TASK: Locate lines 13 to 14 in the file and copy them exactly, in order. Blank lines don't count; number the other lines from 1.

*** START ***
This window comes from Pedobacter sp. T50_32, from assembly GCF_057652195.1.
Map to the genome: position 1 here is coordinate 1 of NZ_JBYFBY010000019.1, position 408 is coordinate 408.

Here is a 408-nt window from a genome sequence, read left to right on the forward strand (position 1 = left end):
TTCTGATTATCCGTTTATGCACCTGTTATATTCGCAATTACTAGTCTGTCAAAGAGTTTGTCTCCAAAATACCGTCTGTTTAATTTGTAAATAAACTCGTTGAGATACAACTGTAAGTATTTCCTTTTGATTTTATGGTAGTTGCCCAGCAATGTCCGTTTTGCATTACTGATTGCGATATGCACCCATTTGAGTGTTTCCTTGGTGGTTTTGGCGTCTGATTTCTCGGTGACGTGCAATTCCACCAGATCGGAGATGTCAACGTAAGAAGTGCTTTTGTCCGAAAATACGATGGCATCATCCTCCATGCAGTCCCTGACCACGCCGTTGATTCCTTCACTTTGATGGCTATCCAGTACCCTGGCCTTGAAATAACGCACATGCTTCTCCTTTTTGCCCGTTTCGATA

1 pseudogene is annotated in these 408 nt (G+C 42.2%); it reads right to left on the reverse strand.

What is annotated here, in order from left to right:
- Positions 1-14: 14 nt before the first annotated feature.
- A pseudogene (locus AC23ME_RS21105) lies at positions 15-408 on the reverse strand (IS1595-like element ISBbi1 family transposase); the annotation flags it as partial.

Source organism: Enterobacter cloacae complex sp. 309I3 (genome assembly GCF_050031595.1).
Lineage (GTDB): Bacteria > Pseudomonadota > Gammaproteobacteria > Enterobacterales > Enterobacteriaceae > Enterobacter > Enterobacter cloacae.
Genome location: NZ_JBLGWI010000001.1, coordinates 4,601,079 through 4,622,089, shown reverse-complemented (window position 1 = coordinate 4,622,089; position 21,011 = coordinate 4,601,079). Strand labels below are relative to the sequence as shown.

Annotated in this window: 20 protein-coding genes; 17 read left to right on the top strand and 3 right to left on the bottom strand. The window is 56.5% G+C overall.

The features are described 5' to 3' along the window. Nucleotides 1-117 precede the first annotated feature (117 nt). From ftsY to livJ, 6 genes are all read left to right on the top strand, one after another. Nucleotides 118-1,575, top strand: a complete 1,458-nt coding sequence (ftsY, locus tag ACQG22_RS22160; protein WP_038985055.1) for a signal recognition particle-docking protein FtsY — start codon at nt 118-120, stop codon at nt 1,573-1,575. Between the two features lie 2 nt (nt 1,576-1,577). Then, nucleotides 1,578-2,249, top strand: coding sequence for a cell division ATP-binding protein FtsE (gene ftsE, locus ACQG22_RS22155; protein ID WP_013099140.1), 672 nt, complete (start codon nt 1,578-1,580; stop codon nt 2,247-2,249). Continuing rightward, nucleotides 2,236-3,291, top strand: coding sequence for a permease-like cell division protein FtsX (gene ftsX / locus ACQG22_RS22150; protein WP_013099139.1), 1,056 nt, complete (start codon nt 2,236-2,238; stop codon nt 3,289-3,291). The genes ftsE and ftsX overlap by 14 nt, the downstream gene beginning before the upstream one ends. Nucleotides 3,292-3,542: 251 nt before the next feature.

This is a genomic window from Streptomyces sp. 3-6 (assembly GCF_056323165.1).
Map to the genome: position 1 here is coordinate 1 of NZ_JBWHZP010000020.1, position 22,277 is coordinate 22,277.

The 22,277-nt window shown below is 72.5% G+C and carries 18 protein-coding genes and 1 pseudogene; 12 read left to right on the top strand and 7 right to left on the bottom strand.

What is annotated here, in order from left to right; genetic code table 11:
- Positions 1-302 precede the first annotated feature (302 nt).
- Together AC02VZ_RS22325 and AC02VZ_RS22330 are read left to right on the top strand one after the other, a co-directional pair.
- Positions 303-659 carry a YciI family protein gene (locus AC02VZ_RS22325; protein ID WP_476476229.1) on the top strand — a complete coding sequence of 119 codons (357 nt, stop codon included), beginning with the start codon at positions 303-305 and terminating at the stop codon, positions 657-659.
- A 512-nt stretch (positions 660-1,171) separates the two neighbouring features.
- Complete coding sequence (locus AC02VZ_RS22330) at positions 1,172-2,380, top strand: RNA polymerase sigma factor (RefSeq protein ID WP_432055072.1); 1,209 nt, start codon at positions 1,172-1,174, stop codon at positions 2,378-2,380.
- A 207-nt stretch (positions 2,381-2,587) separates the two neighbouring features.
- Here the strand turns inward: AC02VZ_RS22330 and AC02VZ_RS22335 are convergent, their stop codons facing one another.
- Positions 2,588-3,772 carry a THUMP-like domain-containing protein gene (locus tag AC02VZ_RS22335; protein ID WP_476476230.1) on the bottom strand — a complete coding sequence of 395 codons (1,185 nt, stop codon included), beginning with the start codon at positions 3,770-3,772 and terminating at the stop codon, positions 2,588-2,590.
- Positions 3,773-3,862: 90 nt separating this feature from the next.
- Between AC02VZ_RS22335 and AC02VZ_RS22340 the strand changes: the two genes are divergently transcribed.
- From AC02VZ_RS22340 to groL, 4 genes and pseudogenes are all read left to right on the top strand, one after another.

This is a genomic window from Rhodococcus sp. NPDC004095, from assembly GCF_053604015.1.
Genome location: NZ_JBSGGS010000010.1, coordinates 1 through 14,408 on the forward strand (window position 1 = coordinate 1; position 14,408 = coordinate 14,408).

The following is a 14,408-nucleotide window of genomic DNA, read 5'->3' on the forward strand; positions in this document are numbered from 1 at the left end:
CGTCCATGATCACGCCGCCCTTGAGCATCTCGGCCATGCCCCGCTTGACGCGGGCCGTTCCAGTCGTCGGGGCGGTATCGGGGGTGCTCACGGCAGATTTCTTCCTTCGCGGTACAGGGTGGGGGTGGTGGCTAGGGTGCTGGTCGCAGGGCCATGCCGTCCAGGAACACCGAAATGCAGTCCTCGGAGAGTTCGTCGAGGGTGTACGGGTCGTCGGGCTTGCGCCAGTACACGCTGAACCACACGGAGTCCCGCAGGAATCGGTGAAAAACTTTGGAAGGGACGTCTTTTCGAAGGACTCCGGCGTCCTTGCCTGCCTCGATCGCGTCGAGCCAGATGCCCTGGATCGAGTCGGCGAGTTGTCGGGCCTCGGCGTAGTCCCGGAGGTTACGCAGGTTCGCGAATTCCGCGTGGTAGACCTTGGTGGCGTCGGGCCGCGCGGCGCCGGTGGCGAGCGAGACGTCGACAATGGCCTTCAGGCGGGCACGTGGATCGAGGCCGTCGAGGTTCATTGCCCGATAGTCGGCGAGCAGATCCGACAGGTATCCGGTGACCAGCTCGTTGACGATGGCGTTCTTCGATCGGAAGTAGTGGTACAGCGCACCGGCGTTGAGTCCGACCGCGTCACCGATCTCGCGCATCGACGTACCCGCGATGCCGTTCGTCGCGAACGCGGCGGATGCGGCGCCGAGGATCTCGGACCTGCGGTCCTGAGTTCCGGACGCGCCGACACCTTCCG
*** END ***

The features are described 5' to 3' along the window. Nucleotides 1-117 precede the first annotated feature (117 nt). From ftsY to livJ, 6 genes are all read left to right on the top strand, one after another. Nucleotides 118-1,575, top strand: a complete 1,458-nt coding sequence (ftsY, locus tag ACQG22_RS22160; protein WP_038985055.1) for a signal recognition particle-docking protein FtsY — start codon at nt 118-120, stop codon at nt 1,573-1,575. Between the two features lie 2 nt (nt 1,576-1,577). Then, nucleotides 1,578-2,249, top strand: coding sequence for a cell division ATP-binding protein FtsE (gene ftsE, locus ACQG22_RS22155; protein ID WP_013099140.1), 672 nt, complete (start codon nt 1,578-1,580; stop codon nt 2,247-2,249). Continuing rightward, nucleotides 2,236-3,291, top strand: coding sequence for a permease-like cell division protein FtsX (gene ftsX / locus ACQG22_RS22150; protein WP_013099139.1), 1,056 nt, complete (start codon nt 2,236-2,238; stop codon nt 3,289-3,291). The genes ftsE and ftsX overlap by 14 nt, the downstream gene beginning before the upstream one ends. Nucleotides 3,292-3,542: 251 nt before the next feature.

This is a genomic window from Streptomyces sp. 3-6 (assembly GCF_056323165.1).